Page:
Israeli diver finds 900-year-old Crusader sword | News | DW | 19.10.2021

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Israeli diver finds 900-year-old Crusader sword

An amateur diver off the Mediterranean coast has discovered a sword dating back to the Middle Ages. Experts believe the site is home to several archaeological treasures.

An ancient sword seen after it was discovered by an Israeli diver off the country's Mediterranean coast near Haifa

The 900-year-old sword will be cleaned, restored, and further analyzed before it is put on display

An Israeli scuba diver has discovered an ancient sword believed to have belonged to a medieval Crusader, the Israel Antiquities Authority said Monday.

The meter-long blade was lying on the Mediterranean seabed off the Carmel Coast in 5-meter-deep (16-foot-deep) water, encrusted with marine organisms.

The man, identified as Shlomi Katzin, was on a weekend dive in northern Israel when he noticed the sword's distinctive hilt and handle after the undercurrent shifted the sand concealing it.

Worried that his discovery might be buried or stolen, he took the sword and gave it to government experts.

"The sword, which has been preserved in perfect condition, is a beautiful and rare find and evidently belonged to a Crusader knight," said Nir Distelfeld, an inspector in the authority's robbery prevention unit.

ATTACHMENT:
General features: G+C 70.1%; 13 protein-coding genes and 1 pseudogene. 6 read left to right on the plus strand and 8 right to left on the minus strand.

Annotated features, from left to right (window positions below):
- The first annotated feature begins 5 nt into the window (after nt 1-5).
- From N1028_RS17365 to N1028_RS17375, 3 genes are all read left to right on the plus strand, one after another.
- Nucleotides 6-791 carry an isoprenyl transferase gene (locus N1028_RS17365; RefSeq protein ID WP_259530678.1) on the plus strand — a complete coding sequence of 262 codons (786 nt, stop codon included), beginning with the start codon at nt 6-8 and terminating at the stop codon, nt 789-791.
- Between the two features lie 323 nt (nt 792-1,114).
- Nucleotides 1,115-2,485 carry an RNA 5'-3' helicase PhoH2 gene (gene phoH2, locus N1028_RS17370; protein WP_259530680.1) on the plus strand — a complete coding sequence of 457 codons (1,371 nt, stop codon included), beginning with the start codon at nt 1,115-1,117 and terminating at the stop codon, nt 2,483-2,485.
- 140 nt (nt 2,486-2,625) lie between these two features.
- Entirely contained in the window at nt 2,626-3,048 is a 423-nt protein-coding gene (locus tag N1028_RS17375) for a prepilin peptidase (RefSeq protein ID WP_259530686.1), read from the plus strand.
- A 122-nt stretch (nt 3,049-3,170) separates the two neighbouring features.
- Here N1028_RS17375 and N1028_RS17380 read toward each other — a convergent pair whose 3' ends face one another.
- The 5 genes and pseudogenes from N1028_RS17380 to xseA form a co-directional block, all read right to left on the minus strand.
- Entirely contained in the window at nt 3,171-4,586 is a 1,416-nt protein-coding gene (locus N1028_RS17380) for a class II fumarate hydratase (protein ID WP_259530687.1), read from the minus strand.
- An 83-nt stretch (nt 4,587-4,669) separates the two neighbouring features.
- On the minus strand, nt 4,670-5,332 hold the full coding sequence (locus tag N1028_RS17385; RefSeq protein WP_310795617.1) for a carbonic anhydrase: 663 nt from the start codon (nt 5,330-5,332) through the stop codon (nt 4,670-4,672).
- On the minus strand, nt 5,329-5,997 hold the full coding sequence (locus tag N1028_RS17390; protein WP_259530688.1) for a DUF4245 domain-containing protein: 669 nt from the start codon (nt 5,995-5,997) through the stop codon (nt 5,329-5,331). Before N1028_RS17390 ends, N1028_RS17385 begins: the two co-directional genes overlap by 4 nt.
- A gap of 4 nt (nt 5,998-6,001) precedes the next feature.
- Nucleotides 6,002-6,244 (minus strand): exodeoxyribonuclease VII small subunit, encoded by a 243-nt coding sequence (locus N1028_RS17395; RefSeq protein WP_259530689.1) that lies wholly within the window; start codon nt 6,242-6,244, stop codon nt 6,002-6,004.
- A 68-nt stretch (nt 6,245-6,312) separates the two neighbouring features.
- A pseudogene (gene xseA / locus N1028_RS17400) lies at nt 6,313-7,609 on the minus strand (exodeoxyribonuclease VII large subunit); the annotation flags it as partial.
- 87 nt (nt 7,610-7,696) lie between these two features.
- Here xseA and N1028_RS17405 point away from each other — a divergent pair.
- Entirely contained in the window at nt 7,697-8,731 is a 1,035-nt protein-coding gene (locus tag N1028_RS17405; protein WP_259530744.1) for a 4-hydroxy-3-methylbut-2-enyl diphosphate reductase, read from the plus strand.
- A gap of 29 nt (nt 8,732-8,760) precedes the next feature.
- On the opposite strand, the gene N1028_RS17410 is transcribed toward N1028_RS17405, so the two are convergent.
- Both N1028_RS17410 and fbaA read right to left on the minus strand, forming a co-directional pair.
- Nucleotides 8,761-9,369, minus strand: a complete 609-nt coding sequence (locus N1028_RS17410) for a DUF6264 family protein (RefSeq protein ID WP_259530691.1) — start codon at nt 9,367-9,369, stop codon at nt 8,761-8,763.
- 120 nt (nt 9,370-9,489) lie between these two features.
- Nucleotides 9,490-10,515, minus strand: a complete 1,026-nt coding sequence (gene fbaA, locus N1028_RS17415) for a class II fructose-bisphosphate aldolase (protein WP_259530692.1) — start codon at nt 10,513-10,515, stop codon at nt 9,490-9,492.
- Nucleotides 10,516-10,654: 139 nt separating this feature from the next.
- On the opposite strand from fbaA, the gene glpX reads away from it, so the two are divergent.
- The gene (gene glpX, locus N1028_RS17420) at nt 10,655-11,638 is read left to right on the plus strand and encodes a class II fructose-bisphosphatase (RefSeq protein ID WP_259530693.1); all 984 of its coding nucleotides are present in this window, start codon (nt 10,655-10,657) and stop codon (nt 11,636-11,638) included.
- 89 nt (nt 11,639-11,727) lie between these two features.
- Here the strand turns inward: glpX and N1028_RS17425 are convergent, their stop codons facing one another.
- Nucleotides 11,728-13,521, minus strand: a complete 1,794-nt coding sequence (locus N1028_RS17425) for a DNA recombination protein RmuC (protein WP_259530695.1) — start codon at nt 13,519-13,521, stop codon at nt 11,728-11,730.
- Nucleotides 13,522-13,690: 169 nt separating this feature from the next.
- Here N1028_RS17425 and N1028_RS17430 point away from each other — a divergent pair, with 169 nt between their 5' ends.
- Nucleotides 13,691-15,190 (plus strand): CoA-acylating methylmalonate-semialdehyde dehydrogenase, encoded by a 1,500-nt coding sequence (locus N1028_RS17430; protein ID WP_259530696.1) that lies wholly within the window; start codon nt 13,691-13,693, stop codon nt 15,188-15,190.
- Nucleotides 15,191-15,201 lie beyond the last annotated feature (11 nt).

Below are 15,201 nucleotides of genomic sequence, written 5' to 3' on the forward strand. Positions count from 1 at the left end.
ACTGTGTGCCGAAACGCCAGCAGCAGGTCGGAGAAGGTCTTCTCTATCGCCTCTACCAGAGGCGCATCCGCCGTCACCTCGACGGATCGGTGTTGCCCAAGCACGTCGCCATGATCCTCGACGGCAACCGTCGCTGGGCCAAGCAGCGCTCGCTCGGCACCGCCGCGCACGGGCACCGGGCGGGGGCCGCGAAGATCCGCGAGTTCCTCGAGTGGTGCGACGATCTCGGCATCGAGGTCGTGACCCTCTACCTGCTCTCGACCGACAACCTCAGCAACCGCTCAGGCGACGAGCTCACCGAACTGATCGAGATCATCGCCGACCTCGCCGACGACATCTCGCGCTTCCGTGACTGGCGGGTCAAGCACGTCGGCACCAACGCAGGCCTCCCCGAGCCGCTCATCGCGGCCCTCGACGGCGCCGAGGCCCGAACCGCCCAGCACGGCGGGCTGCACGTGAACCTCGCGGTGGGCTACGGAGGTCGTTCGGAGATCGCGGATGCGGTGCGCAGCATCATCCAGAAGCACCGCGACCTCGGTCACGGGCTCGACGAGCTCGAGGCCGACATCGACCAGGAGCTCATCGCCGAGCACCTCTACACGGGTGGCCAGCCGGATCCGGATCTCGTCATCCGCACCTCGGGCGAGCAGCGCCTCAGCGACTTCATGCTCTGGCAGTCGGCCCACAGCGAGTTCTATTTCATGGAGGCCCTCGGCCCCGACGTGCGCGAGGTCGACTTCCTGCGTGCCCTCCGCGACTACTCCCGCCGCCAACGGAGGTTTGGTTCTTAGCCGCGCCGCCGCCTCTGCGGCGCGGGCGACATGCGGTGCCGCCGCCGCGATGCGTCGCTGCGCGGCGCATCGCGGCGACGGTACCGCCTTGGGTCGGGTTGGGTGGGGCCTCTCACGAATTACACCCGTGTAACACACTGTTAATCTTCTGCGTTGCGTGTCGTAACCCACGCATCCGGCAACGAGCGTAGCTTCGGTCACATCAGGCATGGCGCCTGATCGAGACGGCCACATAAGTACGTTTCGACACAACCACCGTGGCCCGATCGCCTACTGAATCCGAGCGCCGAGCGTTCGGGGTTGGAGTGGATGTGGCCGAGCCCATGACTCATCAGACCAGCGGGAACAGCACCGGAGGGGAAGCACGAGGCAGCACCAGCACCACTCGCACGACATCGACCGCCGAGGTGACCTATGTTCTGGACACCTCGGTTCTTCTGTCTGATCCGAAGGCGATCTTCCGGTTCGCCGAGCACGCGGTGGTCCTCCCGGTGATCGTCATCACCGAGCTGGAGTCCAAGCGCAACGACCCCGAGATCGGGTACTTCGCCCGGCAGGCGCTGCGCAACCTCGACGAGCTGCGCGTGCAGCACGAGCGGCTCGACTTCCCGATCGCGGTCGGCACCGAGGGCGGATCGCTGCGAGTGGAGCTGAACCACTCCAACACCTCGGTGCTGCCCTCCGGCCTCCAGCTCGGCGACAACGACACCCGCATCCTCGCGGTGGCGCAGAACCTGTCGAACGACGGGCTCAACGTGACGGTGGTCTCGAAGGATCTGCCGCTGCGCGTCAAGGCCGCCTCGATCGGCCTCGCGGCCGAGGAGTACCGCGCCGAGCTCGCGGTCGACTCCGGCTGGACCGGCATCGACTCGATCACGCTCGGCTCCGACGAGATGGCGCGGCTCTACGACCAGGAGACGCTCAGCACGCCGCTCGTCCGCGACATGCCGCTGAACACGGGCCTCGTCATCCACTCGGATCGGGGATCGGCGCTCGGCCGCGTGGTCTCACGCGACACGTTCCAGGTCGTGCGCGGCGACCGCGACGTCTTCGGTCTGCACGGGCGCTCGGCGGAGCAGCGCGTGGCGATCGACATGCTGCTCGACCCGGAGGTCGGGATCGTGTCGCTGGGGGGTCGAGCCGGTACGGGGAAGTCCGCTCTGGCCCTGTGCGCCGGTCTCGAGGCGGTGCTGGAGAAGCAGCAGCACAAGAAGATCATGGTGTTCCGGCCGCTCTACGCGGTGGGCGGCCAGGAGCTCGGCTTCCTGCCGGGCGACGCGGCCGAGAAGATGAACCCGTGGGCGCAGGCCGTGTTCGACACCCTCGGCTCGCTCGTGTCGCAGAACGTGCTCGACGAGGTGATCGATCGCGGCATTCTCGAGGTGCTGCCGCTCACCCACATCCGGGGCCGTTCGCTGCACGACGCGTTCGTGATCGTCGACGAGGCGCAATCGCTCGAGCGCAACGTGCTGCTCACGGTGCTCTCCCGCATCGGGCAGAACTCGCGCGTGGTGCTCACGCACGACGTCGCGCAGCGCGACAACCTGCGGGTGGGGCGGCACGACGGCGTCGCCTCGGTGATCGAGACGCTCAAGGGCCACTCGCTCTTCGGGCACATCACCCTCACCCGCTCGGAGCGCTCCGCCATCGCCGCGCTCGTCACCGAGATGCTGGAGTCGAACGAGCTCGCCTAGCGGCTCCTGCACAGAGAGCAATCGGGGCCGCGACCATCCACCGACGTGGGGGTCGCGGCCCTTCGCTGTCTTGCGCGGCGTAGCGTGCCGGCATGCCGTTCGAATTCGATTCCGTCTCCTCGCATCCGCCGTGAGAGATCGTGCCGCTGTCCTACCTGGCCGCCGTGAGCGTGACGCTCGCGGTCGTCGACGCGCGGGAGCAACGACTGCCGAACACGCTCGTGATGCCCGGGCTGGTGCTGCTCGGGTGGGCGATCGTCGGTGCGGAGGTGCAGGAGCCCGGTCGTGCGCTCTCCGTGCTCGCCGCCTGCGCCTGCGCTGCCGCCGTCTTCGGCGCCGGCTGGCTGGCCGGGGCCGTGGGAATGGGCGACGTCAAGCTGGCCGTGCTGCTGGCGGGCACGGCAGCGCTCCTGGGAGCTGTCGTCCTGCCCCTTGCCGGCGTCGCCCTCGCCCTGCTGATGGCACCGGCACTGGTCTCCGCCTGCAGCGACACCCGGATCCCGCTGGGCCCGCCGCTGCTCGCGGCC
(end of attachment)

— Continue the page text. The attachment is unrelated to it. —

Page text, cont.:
"It is exciting to encounter such a personal object, taking you 900 years back in time to a different era, with knights, armor and swords," he said.

Home to archaeological treasures

In addition to the near-millennium-old sword, the diver found a trove of ancient artifacts, including anchors and pottery.

The location of the discovery was a natural cove near the port city of Haifa that, experts say, served as a shelter for seafarers. 

Nir Distelfeld holds an ancient sword covered in sediment and barnacles

Nir Distelfeld of the Israel Antiquities Authority said the sword was in perfect condition

"These conditions have attracted merchant ships down the ages, leaving behind rich archaeological finds," said Kobi Sharvit, director of the authority's marine archaeology unit.

The Israel Antiquities Authority said they have monitored the site since June, but "the finds are very elusive since they appear and disappear with the movement of the sands."

The sword will be cleaned, restored and further analyzed before it is put on display.

Katzin, who handed it over to the authorities, received a certificate of appreciation for good citizenship.

adi/rt (AP, dpa, Reuters)

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